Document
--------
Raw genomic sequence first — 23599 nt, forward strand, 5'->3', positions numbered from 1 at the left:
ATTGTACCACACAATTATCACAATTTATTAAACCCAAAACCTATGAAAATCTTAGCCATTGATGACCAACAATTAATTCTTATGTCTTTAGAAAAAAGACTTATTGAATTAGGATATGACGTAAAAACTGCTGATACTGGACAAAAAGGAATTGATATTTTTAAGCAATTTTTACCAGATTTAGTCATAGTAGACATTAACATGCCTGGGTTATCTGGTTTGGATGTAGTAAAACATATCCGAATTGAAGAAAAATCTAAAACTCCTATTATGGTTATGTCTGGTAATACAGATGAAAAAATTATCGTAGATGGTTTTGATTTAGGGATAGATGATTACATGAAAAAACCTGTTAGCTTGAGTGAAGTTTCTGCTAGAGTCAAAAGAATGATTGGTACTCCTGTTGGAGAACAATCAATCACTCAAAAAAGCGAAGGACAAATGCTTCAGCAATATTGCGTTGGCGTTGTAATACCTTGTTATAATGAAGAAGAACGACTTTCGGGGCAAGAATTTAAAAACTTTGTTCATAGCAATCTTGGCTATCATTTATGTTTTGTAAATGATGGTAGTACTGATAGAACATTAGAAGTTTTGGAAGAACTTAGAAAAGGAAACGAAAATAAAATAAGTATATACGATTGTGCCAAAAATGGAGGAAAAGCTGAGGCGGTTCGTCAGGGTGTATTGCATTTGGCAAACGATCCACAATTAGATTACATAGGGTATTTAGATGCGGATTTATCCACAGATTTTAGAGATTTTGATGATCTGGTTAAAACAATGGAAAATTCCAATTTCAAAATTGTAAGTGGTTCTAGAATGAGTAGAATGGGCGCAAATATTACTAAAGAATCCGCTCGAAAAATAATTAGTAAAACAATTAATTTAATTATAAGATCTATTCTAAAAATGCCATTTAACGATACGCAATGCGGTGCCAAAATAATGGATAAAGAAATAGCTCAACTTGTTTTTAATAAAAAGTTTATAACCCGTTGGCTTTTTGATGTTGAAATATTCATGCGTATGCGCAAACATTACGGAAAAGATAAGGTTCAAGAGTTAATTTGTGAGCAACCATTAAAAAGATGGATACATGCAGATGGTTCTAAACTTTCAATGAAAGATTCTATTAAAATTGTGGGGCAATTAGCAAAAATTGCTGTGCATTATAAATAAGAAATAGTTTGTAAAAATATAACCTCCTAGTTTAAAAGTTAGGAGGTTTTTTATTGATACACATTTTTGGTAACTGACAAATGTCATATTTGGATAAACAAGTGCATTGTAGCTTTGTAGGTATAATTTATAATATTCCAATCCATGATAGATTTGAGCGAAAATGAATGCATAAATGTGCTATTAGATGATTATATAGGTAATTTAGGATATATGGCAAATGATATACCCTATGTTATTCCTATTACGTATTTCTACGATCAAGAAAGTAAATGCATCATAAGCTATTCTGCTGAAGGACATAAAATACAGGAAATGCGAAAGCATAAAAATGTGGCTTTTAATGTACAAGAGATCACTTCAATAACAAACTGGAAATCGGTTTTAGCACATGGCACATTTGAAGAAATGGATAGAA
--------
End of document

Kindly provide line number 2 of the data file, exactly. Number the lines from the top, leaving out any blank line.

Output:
ATTGTACCACACAATTATCACAATTTATTAAACCCAAAACCTATGAAAATCTTAGCCATTGATGACCAACAATTAATTCTTATGTCTTTAGAAAAAAGACTTATTGAATTAGGATATGACGTAAAAACTGCTGATACTGGACAAAAAGGAATTGATATTTTTAAGCAATTTTTACCAGATTTAGTCATAGTAGACATTAACATGCCTGGGTTATCTGGTTTGGATGTAGTAAAACATATCCGAATTGAAGAAAAATCTAAAACTCCTATTATGGTTATGTCTGGTAATACAGATGAAAAAATTATCGTAGATGGTTTTGATTTAGGGATAGATGATTACATGAAAAAACCTGTTAGCTTGAGTGAAGTTTCTGCTAGAGTCAAAAGAATGATTGGTACTCCTGTTGGAGAACAATCAATCACTCAAAAAAGCGAAGGACAAATGCTTCAGCAATATTGCGTTGGCGTTGTAATACCTTGTTATAATGAAGAAGAACGACTTTCGGGGCAAGAATTTAAAAACTTTGTTCATAGCAATCTTGGCTATCATTTATGTTTTGTAAATGATGGTAGTACTGATAGAACATTAGAAGTTTTGGAAGAACTTAGAAAAGGAAACGAAAATAAAATAAGTATATACGATTGTGCCAAAAATGGAGGAAAAGCTGAGGCGGTTCGTCAGGGTGTATTGCATTTGGCAAACGATCCACAATTAGATTACATAGGGTATTTAGATGCGGATTTATCCACAGATTTTAGAGATTTTGATGATCTGGTTAAAACAATGGAAAATTCCAATTTCAAAATTGTAAGTGGTTCTAGAATGAGTAGAATGGGCGCAAATATTACTAAAGAATCCGCTCGAAAAATAATTAGTAAAACAATTAATTTAATTATAAGATCTATTCTAAAAATGCCATTTAACGATACGCAATGCGGTGCCAAAATAATGGATAAAGAAATAGCTCAACTTGTTTTTAATAAAAAGTTTATAACCCGTTGGCTTTTTGATGTTGAAATATTCATGCGTATGCGCAAACATTACGGAAAAGATAAGGTTCAAGAGTTAATTTGTGAGCAACCATTAAAAAGATGGATACATGCAGATGGTTCTAAACTTTCAATGAAAGATTCTATTAAAATTGTGGGGCAATTAGCAAAAATTGCTGTGCATTATAAATAAGAAATAGTTTGTAAAAATATAACCTCCTAGTTTAAAAGTTAGGAGGTTTTTTATTGATACACATTTTTGGTAACTGACAAATGTCATATTTGGATAAACAAGTGCATTGTAGCTTTGTAGGTATAATTTATAATATTCCAATCCATGATAGATTTGAGCGAAAATGAATGCATAAATGTGCTATTAGATGATTATATAGGTAATTTAGGATATATGGCAAATGATATACCCTATGTTATTCCTATTACGTATTTCTACGATCAAGAAAGTAAATGCATCATAAGCTATTCTGCTGAAGGACATAAAATACAGGAAATGCGAAAGCATAAAAATGTGGCTTTTAATGTACAAGAGATCACTTCAATAACAAACTGGAAATCGGTTTTAGCACATGGCACATTTGAAGAAATGGATAGAA